(Foundation Watch, June 2009 PDF here)
Could a bailout of the newspaper industry be on its way? A new Senate bill would offer financially struggling newspapers non-profit status in order to save investigative journalism. Critics say it probably won’t work, gives nonprofit media a tax advantage, could subject the free press to IRS oversight, and could open the door to more serious government interference in the media. But when has that ever stopped a crusading politician?
Newspapers are in danger of falling off a financial cliff. Since late last year newspaper owners have been shutting down city newspapers and filing for Chapter 11 bankruptcy protection to cope with acute financial distress:
* The Hearst Corporation shut down the print edition of the Seattle Post- Intelligencer and is cutting jobs at the San Francisco Chronicle.
* E.W. Scripps closed Denver’s Rocky Mountain News.
* The Tribune Company, owner of the Chicago Tribune and the Los Angeles Times, filed for bankruptcy, as did the Sun- Times Media Group, owner of the Chicago Sun-Times and 58 other papers.
* Philadelphia Newspapers, owner of that city’s Inquirer and Daily News, filed for bankruptcy
* Gannett Company closed the money- losing Tucson Citizen when it couldn’t find a buyer.
* The New York Times Company, which owns the Boston Globe, wants that paper to find new investors to prevent cutbacks and the threat of closure. The New York Times Co. lost $74.5 million in the first quarter of this year, and nearly all of its cash on hand is earmarked to pay off debt that will come due in 2010. The Times Co. is also on the hook for a $225 million loan from the controversial Mexican billionaire Carlos Slim.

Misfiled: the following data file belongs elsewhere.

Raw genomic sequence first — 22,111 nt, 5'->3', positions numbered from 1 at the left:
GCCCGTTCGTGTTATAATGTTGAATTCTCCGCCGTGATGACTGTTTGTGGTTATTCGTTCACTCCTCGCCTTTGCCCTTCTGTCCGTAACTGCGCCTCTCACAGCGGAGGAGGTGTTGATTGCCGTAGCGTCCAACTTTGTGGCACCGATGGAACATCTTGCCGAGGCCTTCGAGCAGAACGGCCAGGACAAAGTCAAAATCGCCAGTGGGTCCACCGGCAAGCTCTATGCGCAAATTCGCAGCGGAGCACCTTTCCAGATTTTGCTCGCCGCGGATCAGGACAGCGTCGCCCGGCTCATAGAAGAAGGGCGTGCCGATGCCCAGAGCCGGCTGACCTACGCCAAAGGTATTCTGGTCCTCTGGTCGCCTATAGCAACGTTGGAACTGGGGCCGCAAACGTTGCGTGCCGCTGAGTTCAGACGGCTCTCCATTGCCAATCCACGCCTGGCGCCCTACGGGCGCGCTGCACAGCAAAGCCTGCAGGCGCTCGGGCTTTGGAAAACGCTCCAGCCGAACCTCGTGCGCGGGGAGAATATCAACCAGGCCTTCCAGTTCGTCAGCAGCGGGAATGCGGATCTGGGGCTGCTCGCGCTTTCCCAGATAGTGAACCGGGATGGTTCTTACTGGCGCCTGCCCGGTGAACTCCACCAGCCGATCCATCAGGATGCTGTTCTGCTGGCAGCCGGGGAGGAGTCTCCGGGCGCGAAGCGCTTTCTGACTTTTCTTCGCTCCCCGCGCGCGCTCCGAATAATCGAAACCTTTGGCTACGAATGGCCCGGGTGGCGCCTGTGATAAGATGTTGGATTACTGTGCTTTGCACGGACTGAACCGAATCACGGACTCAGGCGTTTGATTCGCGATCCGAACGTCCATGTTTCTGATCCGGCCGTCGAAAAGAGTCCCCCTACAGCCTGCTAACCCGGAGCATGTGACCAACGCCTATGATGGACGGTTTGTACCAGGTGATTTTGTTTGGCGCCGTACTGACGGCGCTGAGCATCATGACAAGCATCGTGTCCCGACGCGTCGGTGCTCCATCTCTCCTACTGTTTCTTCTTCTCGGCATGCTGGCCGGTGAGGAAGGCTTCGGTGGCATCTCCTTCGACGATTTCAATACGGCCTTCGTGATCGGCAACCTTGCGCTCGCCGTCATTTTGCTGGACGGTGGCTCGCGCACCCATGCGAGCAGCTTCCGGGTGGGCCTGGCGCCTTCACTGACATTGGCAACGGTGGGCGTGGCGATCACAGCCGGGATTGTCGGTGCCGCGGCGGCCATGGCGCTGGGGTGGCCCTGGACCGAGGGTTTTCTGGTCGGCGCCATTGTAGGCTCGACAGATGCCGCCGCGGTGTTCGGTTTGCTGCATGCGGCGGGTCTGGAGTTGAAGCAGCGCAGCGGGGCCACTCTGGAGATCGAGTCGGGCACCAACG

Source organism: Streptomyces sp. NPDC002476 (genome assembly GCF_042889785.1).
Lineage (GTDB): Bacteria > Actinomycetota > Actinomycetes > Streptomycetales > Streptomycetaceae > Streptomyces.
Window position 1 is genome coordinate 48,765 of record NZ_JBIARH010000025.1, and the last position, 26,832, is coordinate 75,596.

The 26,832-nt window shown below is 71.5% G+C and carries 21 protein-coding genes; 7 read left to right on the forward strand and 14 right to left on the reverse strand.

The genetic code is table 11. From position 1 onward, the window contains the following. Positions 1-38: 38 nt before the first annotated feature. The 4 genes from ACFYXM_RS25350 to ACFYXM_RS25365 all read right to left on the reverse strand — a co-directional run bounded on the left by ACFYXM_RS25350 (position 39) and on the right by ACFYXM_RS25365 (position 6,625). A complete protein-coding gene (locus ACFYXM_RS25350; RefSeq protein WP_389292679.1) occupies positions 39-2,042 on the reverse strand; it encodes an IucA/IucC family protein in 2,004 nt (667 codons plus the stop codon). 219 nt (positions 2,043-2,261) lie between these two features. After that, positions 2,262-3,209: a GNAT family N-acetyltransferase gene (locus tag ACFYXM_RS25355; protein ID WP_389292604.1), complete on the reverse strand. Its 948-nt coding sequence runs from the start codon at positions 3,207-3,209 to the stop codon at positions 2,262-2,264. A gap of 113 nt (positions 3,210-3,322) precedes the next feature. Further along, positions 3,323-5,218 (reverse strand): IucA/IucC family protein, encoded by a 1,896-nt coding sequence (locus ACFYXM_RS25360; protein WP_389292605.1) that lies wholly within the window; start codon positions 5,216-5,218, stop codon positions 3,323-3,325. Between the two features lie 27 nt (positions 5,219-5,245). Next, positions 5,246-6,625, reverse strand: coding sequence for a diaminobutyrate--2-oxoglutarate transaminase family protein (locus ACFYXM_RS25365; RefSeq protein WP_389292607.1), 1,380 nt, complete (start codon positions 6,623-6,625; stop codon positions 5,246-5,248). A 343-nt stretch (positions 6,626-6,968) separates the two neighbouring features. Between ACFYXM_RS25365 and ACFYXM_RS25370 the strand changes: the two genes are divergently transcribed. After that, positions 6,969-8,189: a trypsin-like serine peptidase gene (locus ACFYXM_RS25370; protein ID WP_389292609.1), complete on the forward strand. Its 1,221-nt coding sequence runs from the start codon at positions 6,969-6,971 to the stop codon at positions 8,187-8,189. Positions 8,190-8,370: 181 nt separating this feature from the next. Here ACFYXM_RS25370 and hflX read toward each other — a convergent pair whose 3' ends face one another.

* On May 6 Avista Capital Partners, owner of the Minneapolis Star-Tribune informed its investors that it was writing down the value of its investment by 75 percent. Avista paid $530 million to buy the paper from the McClatchy Newspapers in early 2007.
* The McClatchy chain, which still owns the Miami Herald, Sacramento Bee and 28 other newspapers, has a $2.2 billion debt, which is “becoming unsustainable,” according to Moody’s, which reduced its bond rating to “Caa” or junk bond status.
With their business models under threat from rapid technological change and an extended recession cutting into their advertising revenues, newspapers are struggling to survive and many of their supporters worry that they may become an endangered species. Liberal politicians and policymakers, in particular, have good reason to worry. For years they have enjoyed largely favorable newspaper editorials and press coverage of their announcements and policy positions, so it’s only natural that some are now coming to the newspapers’ rescue, attempting to offer the journalistic equivalent of the Endangered Species Act.
“The Newspaper Revitalization Act”
The most intriguing assistance was recently advanced by Sen. Benjamin L. Cardin (DMaryland), who has introduced a bill to allow newspapers to incorporate as not-for-profit businesses under the Internal Revenue Code’s section 501(c)(3), a designation intended for public charities.
In a Washington Post op-ed, Cardin argued that his proposal was necessary.
…to help our disappearing community and metropolitan papers by allowing them to become non-profit organizations. My goal is to save local coverage by reporters who know their communities, work their beats and dig up the stories that are important to our daily lives. Today, newspapers do that job; all other outlets – TV, radio, blogs – feed off that base. My bill would allow newspapers – if they choose – to operate under 501(c)(3) status for educational purposes, similar to public broadcasters.
Under this arrangement, newspapers would not be allowed to make political endorsements but would be permitted to freely report on all issues, including political campaigns. They would be able to editorialize and take positions on issues affecting their communities. Advertising and subscription revenue would be tax-exempt, and contributions to support coverage or operations could be tax-deductible.
Cardin’s bill S. 673, the proposed “Newspaper Revitalization Act,” could change the structure of newspaper businesses and remake how the public sees the purpose and function of news media. The bill is presently before the Senate Finance Committee, and Sen. Barbara Mikulski (D-Maryland) has joined Cardin as a co-sponsor.